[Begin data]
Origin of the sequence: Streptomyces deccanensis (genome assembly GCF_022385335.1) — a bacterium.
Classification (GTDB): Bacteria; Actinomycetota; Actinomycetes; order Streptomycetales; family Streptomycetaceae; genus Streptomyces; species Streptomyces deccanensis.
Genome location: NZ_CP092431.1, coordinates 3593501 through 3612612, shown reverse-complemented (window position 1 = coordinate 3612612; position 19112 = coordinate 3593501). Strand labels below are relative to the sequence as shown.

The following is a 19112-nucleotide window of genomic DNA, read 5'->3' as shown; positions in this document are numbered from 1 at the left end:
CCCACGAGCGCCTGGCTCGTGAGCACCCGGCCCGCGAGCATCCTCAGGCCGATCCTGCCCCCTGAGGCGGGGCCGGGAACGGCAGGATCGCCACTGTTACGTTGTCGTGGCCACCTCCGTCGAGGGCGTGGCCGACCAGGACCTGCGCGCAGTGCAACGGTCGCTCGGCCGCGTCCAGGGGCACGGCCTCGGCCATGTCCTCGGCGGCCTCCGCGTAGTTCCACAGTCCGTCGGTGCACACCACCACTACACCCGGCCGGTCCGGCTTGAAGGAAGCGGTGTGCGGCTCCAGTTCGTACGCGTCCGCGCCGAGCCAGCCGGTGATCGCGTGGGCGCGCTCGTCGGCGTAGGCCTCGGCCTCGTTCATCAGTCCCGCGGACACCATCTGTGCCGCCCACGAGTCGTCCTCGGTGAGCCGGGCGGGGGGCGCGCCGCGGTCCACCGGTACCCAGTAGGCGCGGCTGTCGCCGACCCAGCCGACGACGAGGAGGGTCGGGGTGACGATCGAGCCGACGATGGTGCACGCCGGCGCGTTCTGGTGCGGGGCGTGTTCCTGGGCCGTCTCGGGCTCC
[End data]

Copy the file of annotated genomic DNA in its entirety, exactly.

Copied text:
Origin of the sequence: Streptomyces deccanensis (genome assembly GCF_022385335.1) — a bacterium.
Classification (GTDB): Bacteria; Actinomycetota; Actinomycetes; order Streptomycetales; family Streptomycetaceae; genus Streptomyces; species Streptomyces deccanensis.
Genome location: NZ_CP092431.1, coordinates 3593501 through 3612612, shown reverse-complemented (window position 1 = coordinate 3612612; position 19112 = coordinate 3593501). Strand labels below are relative to the sequence as shown.

The following is a 19112-nucleotide window of genomic DNA, read 5'->3' as shown; positions in this document are numbered from 1 at the left end:
CCCACGAGCGCCTGGCTCGTGAGCACCCGGCCCGCGAGCATCCTCAGGCCGATCCTGCCCCCTGAGGCGGGGCCGGGAACGGCAGGATCGCCACTGTTACGTTGTCGTGGCCACCTCCGTCGAGGGCGTGGCCGACCAGGACCTGCGCGCAGTGCAACGGTCGCTCGGCCGCGTCCAGGGGCACGGCCTCGGCCATGTCCTCGGCGGCCTCCGCGTAGTTCCACAGTCCGTCGGTGCACACCACCACTACACCCGGCCGGTCCGGCTTGAAGGAAGCGGTGTGCGGCTCCAGTTCGTACGCGTCCGCGCCGAGCCAGCCGGTGATCGCGTGGGCGCGCTCGTCGGCGTAGGCCTCGGCCTCGTTCATCAGTCCCGCGGACACCATCTGTGCCGCCCACGAGTCGTCCTCGGTGAGCCGGGCGGGGGGCGCGCCGCGGTCCACCGGTACCCAGTAGGCGCGGCTGTCGCCGACCCAGCCGACGACGAGGAGGGTCGGGGTGACGATCGAGCCGACGATGGTGCACGCCGGCGCGTTCTGGTGCGGGGCGTGTTCCTGGGCCGTCTCGGGCTCC